Almost, Maine is almost enough

Pacific Theatre is producing John Cariani's Almost, Maine

Kim Larson and Peter Carlone in the visually stylish world of Almost, Maine

Almost, Maine is like the world’s best greeting card: it’s very, very clever, charming, and thin.

In the nine scenes of John Cariani’s script, we meet as many sets of lovers, would-be lovers, and former lovers. Aside from the couple who appear in the framing device, none of the characters show up more than once, so each of the scenes is a self-contained story.

In an ongoing joke—and it’s a good one—the script literalizes the language of love. A woman whose heart is broken carries the pieces around in a paper bag. And, in a truly hilarious sequence, when two characters fall in love, they stagger, stumble, and keel over.

It’s all a bit twee, though. Several scenes contain kisses that are afforded the kind of transformative magic usually reserved for fairytales. The repeated notion that romance is essential to happiness quickly becomes cloying. And, partly because none of the narratives is sustained, none of them have much complexity. Two of the nine end in melancholy, but, in Almost, Maine, love never bleeds.

That said, director Kaitlin Williams and her team give the script a handsome, and—within the parameters of the text—heartfelt production.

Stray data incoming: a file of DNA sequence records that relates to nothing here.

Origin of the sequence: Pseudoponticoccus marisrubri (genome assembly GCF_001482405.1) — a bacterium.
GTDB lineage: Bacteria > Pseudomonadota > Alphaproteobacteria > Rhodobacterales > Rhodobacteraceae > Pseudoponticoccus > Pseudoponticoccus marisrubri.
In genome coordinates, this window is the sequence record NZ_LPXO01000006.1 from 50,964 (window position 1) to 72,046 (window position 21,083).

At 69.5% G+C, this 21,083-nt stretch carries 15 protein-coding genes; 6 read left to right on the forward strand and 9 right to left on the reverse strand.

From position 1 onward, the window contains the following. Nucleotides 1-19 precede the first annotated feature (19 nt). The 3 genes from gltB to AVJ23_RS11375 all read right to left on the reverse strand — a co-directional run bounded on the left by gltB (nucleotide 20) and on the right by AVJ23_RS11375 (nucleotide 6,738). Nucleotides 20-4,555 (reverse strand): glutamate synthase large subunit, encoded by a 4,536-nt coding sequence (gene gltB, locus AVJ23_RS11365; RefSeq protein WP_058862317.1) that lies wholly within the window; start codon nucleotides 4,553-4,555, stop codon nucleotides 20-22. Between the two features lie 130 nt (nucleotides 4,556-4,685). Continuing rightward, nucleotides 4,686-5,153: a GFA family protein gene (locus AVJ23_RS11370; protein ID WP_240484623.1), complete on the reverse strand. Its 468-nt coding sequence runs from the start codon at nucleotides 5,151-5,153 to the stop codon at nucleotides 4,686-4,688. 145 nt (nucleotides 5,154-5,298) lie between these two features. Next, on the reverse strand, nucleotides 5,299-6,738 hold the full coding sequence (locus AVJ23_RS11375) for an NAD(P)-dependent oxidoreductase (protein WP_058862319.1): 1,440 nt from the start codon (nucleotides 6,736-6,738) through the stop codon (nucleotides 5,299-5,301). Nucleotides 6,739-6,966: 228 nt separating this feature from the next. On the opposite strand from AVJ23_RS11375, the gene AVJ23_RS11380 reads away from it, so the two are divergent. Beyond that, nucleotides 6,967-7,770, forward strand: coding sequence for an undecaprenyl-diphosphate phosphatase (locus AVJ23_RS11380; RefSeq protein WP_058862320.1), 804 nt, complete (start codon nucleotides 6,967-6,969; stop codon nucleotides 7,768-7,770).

I especially enjoyed Peter Carlone, who is a master of eccentricity. Here, he plays a series of weirdoes who open their hearts and you can’t help but feel for him every damn time. I also appreciated the restrained authenticity of Giovanni Mocibob’s characterizations, the tenderness of Baraka Rahmani’s work, and the effervescence of Kim Larson’s.

Thanks to set designer Lauchlin Johnston and costumer Amy McDougall, this production of Almost, Maine is a treat to look at. Johnston washes everything—the floor, the walls, and all of the furniture and props—in bluish white to evoke a New England winter. And, above the action, he creates a universe of white objects—a dish rack, a bike helmet, a spray bottle—that speak to the script’s celebration of the concrete and quotidian. Harmonizing with Johnston’s vision, McDougall clothes the actors in subtly pleasing neutrals.

I prefer material with more heft, but the script for Almost, Maine is endearing in many ways. And the team from Pacific Theatre has done a solid job of mounting it.

ALMOST, MAINE By John Cariani. Directed by Kaitlin Williams. A Pacific Theatre production at Pacific Theatre on Thursday, November 30. Continues until December 16.

Get your tickets here.

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About Colin Thomas

Colin Thomas is a Vancouver-based editor, an award-winning playwright, and an established theatre critic. Colin helps writers unlock the full potential of their novels, short stories, screenplays, and children's books.

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